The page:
What is your counsel?

Question: What is your counsel?

Tommy Thompson: If I was a benevolent dictator, I would want America and Americans to understand this country and to get involved. This is our government. I have so much difficulty with those pessimists; you know, the backbenchers . . . the ones that are always criticizing and blaming everybody. This is their country and they’re part of it! Don’t sit on the sidelines! Get out and support a candidate! I don’t care who the candidate is. I hope it’s me. Learn how to vote, you know? Keep your kids in school! They can’t do well without doing that. You know, you have a civic responsibility. You brought that child into this world. And whether you’re married or not married, you have a responsibility. Make sure that child gets an education. And make sure that child stays in school. And you Mr. and Mrs. Citizen of America, you have a responsibility. Don’t blame somebody else for your mistakes and your problems. You have to fess up that you’re part of this creation and part of this world. And you have to learn how to vote. And you have to vote . . . you have to participate in this great country we call America. And the only way we can do it is by all of us being involved. And every single one of us have a stake in how our country’s perceived internationally; how our country is doing domestically; and how we’re gonna become energy independent; how we’re gonna clean up the environment; how we’re gonna improve education; how we’re gonna transform healthcare; how we’re gonna win the peace in Iraq; and how we’re gonna develop better international relations. And every single person has got a stake in making this happen. I liken those people, you know, that are always on the backbenches, always criticizing you and me Tommy, as individuals who get up in the morning and eat grapefruit and suck lemons all day. I want people, you know, with a passion of doing good, of making America, you know, better! And make yourself better in the process. You know, do what is necessary to improve yourself and your family. And do what is better to improve your city, your state, and your government. You’re there . . . You’re on the earth for a short period of time. Make your time mean something.

Recorded on: 7/6/07

 

 

Thompson asks Americans to make their communities better.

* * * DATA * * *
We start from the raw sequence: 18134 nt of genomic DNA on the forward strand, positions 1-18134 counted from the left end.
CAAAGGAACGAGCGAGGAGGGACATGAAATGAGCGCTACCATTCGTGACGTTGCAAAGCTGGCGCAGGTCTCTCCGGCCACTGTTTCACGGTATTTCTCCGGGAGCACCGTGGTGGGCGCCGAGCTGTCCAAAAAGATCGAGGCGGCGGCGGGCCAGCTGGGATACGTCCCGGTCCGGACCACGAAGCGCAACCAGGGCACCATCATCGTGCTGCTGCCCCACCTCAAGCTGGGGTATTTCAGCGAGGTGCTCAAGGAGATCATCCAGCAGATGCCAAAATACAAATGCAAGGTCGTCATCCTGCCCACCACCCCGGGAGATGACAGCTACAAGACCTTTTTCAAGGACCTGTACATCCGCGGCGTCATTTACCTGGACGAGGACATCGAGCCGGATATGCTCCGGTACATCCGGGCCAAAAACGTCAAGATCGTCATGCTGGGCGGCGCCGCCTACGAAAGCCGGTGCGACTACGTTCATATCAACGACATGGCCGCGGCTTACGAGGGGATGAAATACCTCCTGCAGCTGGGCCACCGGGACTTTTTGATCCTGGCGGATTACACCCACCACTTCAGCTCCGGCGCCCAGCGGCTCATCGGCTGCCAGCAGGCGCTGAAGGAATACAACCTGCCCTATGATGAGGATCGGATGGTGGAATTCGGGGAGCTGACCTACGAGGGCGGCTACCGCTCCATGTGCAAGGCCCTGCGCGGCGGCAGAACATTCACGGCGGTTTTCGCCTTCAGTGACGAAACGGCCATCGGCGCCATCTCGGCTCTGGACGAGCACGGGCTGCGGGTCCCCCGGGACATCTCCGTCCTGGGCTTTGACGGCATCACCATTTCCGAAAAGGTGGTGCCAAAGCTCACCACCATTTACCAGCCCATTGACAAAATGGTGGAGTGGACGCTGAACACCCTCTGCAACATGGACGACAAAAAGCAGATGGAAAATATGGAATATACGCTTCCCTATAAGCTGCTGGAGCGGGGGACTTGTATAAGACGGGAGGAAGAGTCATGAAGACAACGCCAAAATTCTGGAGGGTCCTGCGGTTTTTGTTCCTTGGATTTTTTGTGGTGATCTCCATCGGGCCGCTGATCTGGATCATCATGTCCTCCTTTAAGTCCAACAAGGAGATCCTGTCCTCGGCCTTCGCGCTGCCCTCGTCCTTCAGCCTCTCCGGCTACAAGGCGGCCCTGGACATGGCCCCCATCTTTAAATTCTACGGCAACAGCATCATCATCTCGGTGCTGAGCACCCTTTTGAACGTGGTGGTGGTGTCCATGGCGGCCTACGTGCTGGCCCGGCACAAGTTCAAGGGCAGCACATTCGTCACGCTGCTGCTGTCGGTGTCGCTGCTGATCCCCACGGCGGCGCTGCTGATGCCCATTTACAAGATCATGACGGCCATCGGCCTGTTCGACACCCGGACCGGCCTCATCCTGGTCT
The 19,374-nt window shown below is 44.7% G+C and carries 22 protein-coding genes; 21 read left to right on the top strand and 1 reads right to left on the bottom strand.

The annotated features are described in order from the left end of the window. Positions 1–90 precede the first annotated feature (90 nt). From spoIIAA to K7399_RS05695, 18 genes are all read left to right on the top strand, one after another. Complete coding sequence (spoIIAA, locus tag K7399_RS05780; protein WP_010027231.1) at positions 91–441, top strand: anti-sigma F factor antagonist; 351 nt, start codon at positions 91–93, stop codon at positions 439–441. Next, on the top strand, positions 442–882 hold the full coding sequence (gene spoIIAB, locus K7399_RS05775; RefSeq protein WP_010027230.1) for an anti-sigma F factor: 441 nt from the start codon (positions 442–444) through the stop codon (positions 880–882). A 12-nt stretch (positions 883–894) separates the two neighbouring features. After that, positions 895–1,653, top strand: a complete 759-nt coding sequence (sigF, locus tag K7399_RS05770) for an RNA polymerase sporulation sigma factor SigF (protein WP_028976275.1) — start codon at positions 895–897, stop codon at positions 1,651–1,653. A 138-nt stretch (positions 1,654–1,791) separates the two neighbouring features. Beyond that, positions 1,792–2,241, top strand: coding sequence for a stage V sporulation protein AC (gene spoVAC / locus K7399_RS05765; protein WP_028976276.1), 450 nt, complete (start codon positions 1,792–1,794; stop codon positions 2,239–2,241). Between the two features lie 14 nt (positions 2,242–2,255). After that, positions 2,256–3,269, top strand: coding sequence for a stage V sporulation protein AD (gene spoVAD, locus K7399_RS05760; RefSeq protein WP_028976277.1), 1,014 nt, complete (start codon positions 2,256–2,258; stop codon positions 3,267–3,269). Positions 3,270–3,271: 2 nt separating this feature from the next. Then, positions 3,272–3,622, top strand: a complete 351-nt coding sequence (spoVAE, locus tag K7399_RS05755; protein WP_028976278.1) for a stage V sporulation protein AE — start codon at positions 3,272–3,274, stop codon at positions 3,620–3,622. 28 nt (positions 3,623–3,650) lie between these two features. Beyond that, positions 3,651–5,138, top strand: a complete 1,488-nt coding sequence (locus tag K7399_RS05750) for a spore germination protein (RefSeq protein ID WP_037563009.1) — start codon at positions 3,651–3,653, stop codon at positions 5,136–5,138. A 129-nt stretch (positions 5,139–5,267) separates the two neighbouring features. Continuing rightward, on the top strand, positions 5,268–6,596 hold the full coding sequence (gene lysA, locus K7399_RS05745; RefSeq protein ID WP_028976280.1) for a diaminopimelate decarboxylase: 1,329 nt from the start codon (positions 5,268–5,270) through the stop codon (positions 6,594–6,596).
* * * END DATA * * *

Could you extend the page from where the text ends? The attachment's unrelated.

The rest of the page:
Related Articles

Human skeletal stem cells isolated in breakthrough discovery

It's a development that could one day lead to much better treatments for osteoporosis, joint damage, and bone fractures.

Image: Nissim Benvenisty
Surprising Science
  • Scientists have isolated skeletal stem cells in adult and fetal bones for the first time.
  • These cells could one day help treat damaged bone and cartilage.
  • The team was able to grow skeletal stem cells from cells found within liposuctioned fat.
Keep reading Show less

How exercise helps your gut bacteria

Gut bacteria play an important role in how you feel and think and how well your body fights off disease. New research shows that exercise can give your gut bacteria a boost.

National Institutes of Health
Surprising Science
  • Two studies from the University of Illinois show that gut bacteria can be changed by exercise alone.
  • Our understanding of how gut bacteria impacts our overall health is an emerging field, and this research sheds light on the many different ways exercise affects your body.
  • Exercising to improve your gut bacteria will prevent diseases and encourage brain health.
Keep reading Show less

Giving octopuses ecstasy reveals surprising link to humans

A groundbreaking new study shows that octopuses seemed to exhibit uncharacteristically social behavior when given MDMA, the psychedelic drug commonly known as ecstasy.

Image: damn_unique via Flickr
Surprising Science
  • Octopuses, like humans, have genes that seem to code for serotonin transporters.
  • Scientists gave MDMA to octopuses to see whether those genes translated into a binding site for serotonin, which regulates emotions and behavior in humans
  • Octopuses, which are typically asocial creatures, seem to get friendlier while on MDMA, suggesting humans have more in common with the strange invertebrates than previously thought
Keep reading Show less